Aquarists are becoming more and more interested in aquaculture. This is evidenced by the large numbers of corals being cultured by hobbyists which are then swopped with other hobbyists or taken to the local retailer to exchange or get a credit. Then there are the increasing numbers of fish that are being home bred, though fish breeding is more difficult and requires more dedication.
All of this activity just goes to show how the marine hobby has advanced and is advancing. It really is good for both the hobby and the wild reefs. Even conservationists could find the good in it!
Whether the aquaculture effort involves ‘fragging’ one coral, or the hobbyist is more ambitious and has a dedicated aquarium for the purpose doesn’t matter – it is a very interesting and worthwhile pursuit. If just one or two corals are ‘fragged’ and brought on in the existing display aquarium it doesn’t cost a thing either.
I have to state that the book I have in mind here is not really for those who are not ‘into’ aquaculture. Indeed, it goes beyond this and looks at the much wider marine world, considering such things as international trade in reef life, the aquarium industry etc. It also includes such subjects as live rock cultivation, corals, ornamental shrimp, hatchery routines, feeding, seahorses etc. It should be interesting for just about any keen hobbyist, but is involved with future trends and methods in a serious way so a wider interest in the marine world is really required.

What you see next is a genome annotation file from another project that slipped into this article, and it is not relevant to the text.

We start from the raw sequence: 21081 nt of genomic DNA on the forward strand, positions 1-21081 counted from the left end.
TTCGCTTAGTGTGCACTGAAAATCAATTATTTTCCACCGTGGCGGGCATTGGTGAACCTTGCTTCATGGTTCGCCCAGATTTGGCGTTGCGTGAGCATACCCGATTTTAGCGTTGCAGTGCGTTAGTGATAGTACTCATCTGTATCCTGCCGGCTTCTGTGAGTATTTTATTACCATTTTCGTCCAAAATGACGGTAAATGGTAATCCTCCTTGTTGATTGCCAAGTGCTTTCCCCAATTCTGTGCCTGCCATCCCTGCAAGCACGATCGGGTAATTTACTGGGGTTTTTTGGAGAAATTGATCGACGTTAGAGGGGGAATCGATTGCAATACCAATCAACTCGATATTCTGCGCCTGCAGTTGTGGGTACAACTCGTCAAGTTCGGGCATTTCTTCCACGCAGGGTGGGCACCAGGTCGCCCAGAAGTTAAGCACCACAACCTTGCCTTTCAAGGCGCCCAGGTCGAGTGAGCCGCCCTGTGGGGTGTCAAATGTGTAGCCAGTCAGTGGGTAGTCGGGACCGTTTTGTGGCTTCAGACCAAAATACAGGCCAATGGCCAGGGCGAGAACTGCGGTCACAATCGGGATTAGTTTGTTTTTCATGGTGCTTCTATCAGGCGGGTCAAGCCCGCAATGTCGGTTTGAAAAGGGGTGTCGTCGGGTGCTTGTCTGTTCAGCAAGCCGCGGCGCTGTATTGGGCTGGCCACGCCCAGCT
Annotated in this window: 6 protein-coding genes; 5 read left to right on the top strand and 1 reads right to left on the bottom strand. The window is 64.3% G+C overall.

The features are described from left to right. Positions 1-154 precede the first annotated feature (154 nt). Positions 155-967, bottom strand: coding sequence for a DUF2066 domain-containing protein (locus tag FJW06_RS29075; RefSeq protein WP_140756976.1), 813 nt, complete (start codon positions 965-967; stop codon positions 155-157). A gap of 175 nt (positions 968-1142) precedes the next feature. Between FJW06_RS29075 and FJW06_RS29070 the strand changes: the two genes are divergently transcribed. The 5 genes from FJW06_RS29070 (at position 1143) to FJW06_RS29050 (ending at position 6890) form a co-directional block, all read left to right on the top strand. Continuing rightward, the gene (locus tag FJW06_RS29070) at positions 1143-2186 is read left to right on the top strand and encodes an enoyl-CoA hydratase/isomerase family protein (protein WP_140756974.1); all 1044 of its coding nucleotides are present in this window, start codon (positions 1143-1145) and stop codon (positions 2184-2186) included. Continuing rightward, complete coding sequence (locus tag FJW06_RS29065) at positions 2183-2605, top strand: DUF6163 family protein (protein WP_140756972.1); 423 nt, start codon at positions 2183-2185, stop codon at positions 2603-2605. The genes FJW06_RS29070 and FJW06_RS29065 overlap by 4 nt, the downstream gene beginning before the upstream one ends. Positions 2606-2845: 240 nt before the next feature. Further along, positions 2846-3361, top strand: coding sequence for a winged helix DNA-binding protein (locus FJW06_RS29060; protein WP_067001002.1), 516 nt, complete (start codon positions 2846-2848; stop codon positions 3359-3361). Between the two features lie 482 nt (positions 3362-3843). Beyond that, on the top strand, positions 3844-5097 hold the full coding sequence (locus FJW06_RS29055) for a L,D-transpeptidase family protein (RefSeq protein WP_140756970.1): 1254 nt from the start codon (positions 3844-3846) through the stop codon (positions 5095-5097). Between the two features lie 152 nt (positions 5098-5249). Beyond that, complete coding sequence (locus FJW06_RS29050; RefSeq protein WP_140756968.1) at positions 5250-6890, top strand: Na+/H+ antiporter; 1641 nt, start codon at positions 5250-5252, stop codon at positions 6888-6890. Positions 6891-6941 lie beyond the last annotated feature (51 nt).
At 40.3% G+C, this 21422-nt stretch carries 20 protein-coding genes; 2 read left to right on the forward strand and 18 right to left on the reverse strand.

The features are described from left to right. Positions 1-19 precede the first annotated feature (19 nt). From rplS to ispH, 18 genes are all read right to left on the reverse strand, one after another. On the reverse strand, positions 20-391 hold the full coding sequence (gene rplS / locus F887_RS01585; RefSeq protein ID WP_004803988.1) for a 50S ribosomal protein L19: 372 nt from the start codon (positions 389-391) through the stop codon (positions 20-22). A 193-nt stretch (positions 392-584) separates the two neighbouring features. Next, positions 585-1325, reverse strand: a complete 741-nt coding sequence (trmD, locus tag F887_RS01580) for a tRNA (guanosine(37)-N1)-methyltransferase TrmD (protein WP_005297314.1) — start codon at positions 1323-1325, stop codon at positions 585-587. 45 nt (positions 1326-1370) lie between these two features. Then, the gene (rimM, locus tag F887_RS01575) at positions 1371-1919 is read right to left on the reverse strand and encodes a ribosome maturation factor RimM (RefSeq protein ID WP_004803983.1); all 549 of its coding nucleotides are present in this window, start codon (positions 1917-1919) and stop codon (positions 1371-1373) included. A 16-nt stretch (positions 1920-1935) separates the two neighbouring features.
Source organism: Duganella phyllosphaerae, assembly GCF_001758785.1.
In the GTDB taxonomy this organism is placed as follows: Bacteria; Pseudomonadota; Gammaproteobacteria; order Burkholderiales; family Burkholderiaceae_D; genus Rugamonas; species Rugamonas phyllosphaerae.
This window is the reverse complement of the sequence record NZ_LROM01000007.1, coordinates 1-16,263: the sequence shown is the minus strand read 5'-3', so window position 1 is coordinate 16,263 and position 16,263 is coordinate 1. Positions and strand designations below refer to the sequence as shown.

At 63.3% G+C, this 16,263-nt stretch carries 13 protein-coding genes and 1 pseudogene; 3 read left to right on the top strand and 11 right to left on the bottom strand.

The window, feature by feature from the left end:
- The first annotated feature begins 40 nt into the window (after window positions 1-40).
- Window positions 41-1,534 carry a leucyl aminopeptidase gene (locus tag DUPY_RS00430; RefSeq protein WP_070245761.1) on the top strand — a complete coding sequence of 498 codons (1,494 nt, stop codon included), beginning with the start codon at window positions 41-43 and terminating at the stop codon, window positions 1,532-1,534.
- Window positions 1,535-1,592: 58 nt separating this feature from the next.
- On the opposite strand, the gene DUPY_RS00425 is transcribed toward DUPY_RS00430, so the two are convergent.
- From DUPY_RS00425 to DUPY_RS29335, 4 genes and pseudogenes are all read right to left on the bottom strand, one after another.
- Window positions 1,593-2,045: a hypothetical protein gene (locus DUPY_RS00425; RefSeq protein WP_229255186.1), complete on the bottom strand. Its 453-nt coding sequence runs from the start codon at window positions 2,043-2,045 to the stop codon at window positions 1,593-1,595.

It is a hardback authored by James Cato and has contributions by many other authors. The book contains 444 pages and has 169 illustrations. It should be a good addition to any suitably keen aquarist’s library.
(Aquarists Online and other associated websites have no interests, commercial or personal, with the above link)